Gauging Reactions To MSN Search

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Last Thursday, MSN announced the official beta launch of their search engine. Although a preview had been available on their sandbox site, the launch marked the official unveiling of the company’s proprietary search technology to the general public. Reaction to what many view as Microsoft’s challenge to Google’s throne was swift.

MSN Search Response
The Crowd Reacts To MSN Search

What are your feelings about MSN’s new search engine? Are you impressed, or are you disappointed? Discuss at WebProWorld.

From major publications like The New York Times, NPR, and thousands of blogs, it seemed everyone had a comment concerning MSN Search’s launch. As with most releases of this size and coverage, responses varied. However, a quick browse of some of the SEO forums finds the opinion on MSN Search generally positive.

The search engine audience’s response to MSN Search was also quick. On WebProWorld, a thread discussing the launch was filled with positives. Longtime poster Greeneagle said, “I am impressed! – They seem to have worked out some serious bugs (referring to the sandbox version)!”; while BStone shared this experience, “They are very responsive to feedback. I sent feedback about my site not being listed and a few hours later the bot deep scanned my site and it was listed the next day. Very impressive.”

On the WebmasterWorld forum, their MSN Search thread was spilt in two with 29 pages of responses. These reactions slid up and down the barometer with comments like “MSN’s results are junk” to others defending the relevancy of MSN Search’s results. One such defense came from a poster name Dvduval, who said, “I am very pleased with the results on the new search engine. One nice thing I have observed is there is a good assortment of both newer sites and older sites in the SERPS, while Google seems to be too weighted toward older sites.”

However, as observed by Ownerrim there may be a potential issue with some aspects of MSN: “The Microsoft SE is not particularly adept at excluding link schemes. In one niche area, I saw one fellow’s sites, on the same subject matter; appear on the first four pages of the SERPs. And the content on nearly every one of these sites is nearly identical. If this is the best that MS can do, Google doesn’t have to worry. MS can run as many butterfly commercials as they want–hype doesn’t replace results.”

Owner’s comment about the repetitive site’s content may have been explained by Nacho Hernandez on the SearchEngineWatch forum’s thread concerning MSN’s launch. In responding to a post made about content being king in MSN’s eyes, Nacho said, “Words of wisdom. It seems that MSN Search (beta) is exactly what it loves the most, because the pages you pointed out (along with other examples I have tested) demonstrate that.” (That would also explain why this writer made MSN Search’s first page, something not true with Google+Search”>Google.)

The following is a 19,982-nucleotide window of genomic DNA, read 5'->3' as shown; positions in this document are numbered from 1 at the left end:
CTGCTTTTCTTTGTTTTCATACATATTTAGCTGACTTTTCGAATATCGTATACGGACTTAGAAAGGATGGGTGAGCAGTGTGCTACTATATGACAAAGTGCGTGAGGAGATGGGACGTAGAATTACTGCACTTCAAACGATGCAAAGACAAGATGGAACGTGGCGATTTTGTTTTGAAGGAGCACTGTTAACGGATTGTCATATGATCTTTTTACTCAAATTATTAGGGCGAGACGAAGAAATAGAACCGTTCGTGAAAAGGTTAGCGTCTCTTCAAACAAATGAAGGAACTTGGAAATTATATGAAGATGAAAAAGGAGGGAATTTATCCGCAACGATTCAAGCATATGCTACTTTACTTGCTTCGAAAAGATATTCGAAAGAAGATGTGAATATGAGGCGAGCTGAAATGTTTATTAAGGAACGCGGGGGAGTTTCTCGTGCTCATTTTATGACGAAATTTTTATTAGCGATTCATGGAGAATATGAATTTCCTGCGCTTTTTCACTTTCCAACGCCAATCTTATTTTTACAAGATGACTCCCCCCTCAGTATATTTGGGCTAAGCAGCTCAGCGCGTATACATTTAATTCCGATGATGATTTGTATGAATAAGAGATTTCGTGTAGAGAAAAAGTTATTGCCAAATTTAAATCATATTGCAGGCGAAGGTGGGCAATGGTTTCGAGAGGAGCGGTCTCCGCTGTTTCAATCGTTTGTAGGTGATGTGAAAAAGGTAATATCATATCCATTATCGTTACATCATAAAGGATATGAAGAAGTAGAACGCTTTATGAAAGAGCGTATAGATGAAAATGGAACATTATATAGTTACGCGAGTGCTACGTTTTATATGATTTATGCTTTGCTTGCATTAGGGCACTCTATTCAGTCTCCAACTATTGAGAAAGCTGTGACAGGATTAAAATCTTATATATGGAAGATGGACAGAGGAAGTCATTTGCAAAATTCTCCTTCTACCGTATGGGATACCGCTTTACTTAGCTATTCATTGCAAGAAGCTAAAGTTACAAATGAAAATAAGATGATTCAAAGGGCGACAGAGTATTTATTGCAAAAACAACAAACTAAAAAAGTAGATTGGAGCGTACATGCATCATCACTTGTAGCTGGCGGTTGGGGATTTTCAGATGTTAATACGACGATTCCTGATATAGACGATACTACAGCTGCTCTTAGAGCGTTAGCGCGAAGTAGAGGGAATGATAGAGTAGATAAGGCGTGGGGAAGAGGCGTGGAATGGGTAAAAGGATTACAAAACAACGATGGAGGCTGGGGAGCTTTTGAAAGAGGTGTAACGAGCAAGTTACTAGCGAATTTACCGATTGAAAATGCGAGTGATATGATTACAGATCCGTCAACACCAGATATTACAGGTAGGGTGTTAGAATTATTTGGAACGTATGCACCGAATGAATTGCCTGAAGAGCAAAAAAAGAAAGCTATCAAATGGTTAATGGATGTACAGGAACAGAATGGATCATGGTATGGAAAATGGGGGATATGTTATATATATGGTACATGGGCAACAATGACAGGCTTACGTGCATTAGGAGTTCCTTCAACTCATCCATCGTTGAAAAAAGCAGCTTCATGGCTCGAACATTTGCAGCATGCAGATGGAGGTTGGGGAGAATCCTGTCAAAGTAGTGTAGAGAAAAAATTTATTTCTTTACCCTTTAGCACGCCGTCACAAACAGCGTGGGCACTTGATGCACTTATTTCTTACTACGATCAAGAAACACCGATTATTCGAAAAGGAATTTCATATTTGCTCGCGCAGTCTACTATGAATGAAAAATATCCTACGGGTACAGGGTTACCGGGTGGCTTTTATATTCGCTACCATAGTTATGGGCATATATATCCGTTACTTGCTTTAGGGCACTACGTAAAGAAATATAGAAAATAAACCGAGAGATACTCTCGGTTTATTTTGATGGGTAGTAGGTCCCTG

One of the more humorous “reactions” actually came from chief MSN competitor Google. On the day of MSN Search’s launch, Google announced the newly increased size of their search index. Google’s boast of over 8 billion pages eclipsed MSN’s expected 5 billion strong index (which would’ve beaten Google’s previous 4 billion plus).

One area of concern among some users was the appearance of MSN’s search results page. To some, the ads were a bit distracting. This was noticeable in Pleeker’s post at WMW, who commented on differentiating between results and ads, “Note to MSN Search Team: those are not “web results,” and they’re not the first listings your algorithm found in the index. Those are paid ads. The opaque “SPONSORED SITES” off to the far right isn’t noticeable enough, and it’s disingenuous to list those under the “Web Results” heading.” While poster Skipfactor is a little more direct; “…ditch the Yahoo ad scheme of ads nauseum: top, right, and bottom is just too cluttered. Do what the leader does when you’re behind in the race.” This is referring to the method in which Google displays their ads.

A great deal of reaction in all forums had to do with where a person was ranked compared to their ranking on another search engines; those that had high rankings generally like MSN’s results, while those that did not rank well didn’t seem too impressed. However, most seem to welcome another, highly visible, search engine, if only because it will increase competition. This feeling is echoed by WMW poster PhraSEOlogy, who says, “I just think that we are at an exciting point in search engine history; MSN making inroads and Google being the dominant force (at present) It will be interesting to see how things pan out in the long run. I for one, think that this is a great time for SEO’s to explore and experiment.”

Chris Richardson is a search engine writer and editor for WebProNews. Visit WebProNews for the latest search news.

Gauging Reactions To MSN Search
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